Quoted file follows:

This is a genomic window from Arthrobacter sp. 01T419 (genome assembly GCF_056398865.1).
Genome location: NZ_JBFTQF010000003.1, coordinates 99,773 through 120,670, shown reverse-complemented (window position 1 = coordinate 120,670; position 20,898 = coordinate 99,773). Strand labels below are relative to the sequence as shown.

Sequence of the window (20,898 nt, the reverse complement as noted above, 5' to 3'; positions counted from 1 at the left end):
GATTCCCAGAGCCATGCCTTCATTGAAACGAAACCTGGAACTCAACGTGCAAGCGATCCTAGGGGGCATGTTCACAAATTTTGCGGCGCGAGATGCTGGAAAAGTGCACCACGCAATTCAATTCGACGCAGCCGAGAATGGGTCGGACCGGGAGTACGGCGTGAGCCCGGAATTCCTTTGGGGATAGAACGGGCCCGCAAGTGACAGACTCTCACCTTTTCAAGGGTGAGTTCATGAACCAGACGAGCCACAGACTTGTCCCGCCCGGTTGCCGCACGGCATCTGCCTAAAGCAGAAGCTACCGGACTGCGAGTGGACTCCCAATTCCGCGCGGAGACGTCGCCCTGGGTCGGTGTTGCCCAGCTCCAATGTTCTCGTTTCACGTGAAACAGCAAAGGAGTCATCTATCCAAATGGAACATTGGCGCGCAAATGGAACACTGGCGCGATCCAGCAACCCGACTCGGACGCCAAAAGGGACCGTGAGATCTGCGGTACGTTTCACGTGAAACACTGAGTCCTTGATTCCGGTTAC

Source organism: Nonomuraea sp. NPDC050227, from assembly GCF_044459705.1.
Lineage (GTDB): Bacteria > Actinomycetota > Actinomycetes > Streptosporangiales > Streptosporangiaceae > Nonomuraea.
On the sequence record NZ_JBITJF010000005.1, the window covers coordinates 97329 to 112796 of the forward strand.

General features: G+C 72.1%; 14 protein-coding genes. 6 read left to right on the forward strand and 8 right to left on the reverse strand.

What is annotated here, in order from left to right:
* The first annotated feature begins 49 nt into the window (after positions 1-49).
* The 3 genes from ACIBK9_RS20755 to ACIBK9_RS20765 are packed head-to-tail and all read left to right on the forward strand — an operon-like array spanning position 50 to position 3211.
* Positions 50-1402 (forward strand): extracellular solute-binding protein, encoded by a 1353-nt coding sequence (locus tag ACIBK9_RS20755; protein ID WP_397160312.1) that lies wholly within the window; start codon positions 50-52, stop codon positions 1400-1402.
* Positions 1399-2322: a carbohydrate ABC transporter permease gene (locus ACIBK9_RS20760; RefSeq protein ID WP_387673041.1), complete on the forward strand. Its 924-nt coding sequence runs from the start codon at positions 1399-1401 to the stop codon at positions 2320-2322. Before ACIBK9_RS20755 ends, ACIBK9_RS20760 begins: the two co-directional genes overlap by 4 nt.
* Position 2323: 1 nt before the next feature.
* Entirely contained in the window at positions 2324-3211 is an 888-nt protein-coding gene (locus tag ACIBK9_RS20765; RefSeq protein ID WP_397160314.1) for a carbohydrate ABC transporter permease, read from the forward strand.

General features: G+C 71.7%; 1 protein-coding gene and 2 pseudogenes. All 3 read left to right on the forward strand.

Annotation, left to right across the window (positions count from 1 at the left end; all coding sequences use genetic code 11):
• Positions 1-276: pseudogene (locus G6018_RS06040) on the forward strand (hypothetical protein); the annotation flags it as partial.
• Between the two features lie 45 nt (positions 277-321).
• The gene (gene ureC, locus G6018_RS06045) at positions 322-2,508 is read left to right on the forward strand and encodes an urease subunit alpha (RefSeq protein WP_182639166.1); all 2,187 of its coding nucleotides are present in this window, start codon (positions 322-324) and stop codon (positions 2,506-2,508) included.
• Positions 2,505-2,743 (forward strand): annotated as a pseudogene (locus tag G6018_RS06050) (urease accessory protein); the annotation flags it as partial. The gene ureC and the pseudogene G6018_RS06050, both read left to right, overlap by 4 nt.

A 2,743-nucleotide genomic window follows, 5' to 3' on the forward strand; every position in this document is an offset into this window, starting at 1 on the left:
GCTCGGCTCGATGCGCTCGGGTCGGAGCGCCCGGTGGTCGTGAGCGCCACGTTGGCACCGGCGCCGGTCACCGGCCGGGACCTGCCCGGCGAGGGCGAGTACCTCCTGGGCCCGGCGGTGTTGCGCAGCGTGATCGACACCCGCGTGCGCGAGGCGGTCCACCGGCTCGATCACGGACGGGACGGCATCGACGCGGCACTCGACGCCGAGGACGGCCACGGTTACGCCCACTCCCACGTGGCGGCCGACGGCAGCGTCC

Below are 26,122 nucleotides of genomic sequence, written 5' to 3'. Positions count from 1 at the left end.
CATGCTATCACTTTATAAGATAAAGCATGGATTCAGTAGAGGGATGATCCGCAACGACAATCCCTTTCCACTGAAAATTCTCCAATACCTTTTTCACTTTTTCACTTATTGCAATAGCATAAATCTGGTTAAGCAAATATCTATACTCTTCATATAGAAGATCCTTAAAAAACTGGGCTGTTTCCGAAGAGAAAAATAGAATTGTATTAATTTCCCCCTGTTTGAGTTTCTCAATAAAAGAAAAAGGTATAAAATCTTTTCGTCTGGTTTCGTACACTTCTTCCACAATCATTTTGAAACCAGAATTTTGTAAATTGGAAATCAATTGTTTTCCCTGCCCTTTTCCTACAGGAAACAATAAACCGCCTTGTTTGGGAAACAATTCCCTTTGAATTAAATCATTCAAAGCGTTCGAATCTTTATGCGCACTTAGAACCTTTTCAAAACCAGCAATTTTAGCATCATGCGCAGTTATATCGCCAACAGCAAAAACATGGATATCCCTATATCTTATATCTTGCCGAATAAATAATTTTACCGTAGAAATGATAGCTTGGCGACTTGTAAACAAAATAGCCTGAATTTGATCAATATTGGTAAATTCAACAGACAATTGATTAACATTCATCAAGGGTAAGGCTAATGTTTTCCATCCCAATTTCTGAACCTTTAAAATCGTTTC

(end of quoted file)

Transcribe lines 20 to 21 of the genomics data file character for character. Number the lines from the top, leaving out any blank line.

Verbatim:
• The gene (gene ureC, locus G6018_RS06045) at positions 322-2,508 is read left to right on the forward strand and encodes an urease subunit alpha (RefSeq protein WP_182639166.1); all 2,187 of its coding nucleotides are present in this window, start codon (positions 322-324) and stop codon (positions 2,506-2,508) included.
• Positions 2,505-2,743 (forward strand): annotated as a pseudogene (locus tag G6018_RS06050) (urease accessory protein); the annotation flags it as partial. The gene ureC and the pseudogene G6018_RS06050, both read left to right, overlap by 4 nt.